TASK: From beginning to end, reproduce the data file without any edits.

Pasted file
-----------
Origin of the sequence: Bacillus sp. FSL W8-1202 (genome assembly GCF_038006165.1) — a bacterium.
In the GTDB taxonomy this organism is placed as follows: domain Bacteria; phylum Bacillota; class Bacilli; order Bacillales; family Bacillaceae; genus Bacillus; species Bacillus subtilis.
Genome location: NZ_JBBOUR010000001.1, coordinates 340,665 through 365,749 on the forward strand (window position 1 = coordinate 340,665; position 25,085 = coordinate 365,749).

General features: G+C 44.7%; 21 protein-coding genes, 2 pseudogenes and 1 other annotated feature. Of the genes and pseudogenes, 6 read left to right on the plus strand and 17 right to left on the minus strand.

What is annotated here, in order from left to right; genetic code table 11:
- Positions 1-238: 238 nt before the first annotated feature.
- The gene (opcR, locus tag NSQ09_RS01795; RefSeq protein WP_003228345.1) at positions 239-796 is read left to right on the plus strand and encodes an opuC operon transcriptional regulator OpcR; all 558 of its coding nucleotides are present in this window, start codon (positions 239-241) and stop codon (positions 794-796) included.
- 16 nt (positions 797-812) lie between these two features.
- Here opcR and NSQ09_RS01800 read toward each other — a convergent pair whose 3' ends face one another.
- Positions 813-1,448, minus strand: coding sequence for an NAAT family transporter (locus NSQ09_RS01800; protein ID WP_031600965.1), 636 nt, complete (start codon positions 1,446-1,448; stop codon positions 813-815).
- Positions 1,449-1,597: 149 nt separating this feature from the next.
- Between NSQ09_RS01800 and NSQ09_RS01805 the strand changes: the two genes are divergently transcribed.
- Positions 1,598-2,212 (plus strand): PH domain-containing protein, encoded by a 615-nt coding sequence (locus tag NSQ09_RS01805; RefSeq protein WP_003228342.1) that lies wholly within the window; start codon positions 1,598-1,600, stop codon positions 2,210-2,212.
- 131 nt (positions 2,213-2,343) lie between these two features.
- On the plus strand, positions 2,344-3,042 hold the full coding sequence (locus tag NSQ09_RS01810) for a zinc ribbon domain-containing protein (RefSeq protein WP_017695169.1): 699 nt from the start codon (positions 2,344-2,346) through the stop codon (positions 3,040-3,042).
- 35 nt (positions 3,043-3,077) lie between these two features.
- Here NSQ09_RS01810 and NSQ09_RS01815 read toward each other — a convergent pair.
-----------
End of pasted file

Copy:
Origin of the sequence: Bacillus sp. FSL W8-1202 (genome assembly GCF_038006165.1) — a bacterium.
In the GTDB taxonomy this organism is placed as follows: domain Bacteria; phylum Bacillota; class Bacilli; order Bacillales; family Bacillaceae; genus Bacillus; species Bacillus subtilis.
Genome location: NZ_JBBOUR010000001.1, coordinates 340,665 through 365,749 on the forward strand (window position 1 = coordinate 340,665; position 25,085 = coordinate 365,749).

General features: G+C 44.7%; 21 protein-coding genes, 2 pseudogenes and 1 other annotated feature. Of the genes and pseudogenes, 6 read left to right on the plus strand and 17 right to left on the minus strand.

What is annotated here, in order from left to right; genetic code table 11:
- Positions 1-238: 238 nt before the first annotated feature.
- The gene (opcR, locus tag NSQ09_RS01795; RefSeq protein WP_003228345.1) at positions 239-796 is read left to right on the plus strand and encodes an opuC operon transcriptional regulator OpcR; all 558 of its coding nucleotides are present in this window, start codon (positions 239-241) and stop codon (positions 794-796) included.
- 16 nt (positions 797-812) lie between these two features.
- Here opcR and NSQ09_RS01800 read toward each other — a convergent pair whose 3' ends face one another.
- Positions 813-1,448, minus strand: coding sequence for an NAAT family transporter (locus NSQ09_RS01800; protein ID WP_031600965.1), 636 nt, complete (start codon positions 1,446-1,448; stop codon positions 813-815).
- Positions 1,449-1,597: 149 nt separating this feature from the next.
- Between NSQ09_RS01800 and NSQ09_RS01805 the strand changes: the two genes are divergently transcribed.
- Positions 1,598-2,212 (plus strand): PH domain-containing protein, encoded by a 615-nt coding sequence (locus tag NSQ09_RS01805; RefSeq protein WP_003228342.1) that lies wholly within the window; start codon positions 1,598-1,600, stop codon positions 2,210-2,212.
- 131 nt (positions 2,213-2,343) lie between these two features.
- On the plus strand, positions 2,344-3,042 hold the full coding sequence (locus tag NSQ09_RS01810) for a zinc ribbon domain-containing protein (RefSeq protein WP_017695169.1): 699 nt from the start codon (positions 2,344-2,346) through the stop codon (positions 3,040-3,042).
- 35 nt (positions 3,043-3,077) lie between these two features.
- Here NSQ09_RS01810 and NSQ09_RS01815 read toward each other — a convergent pair.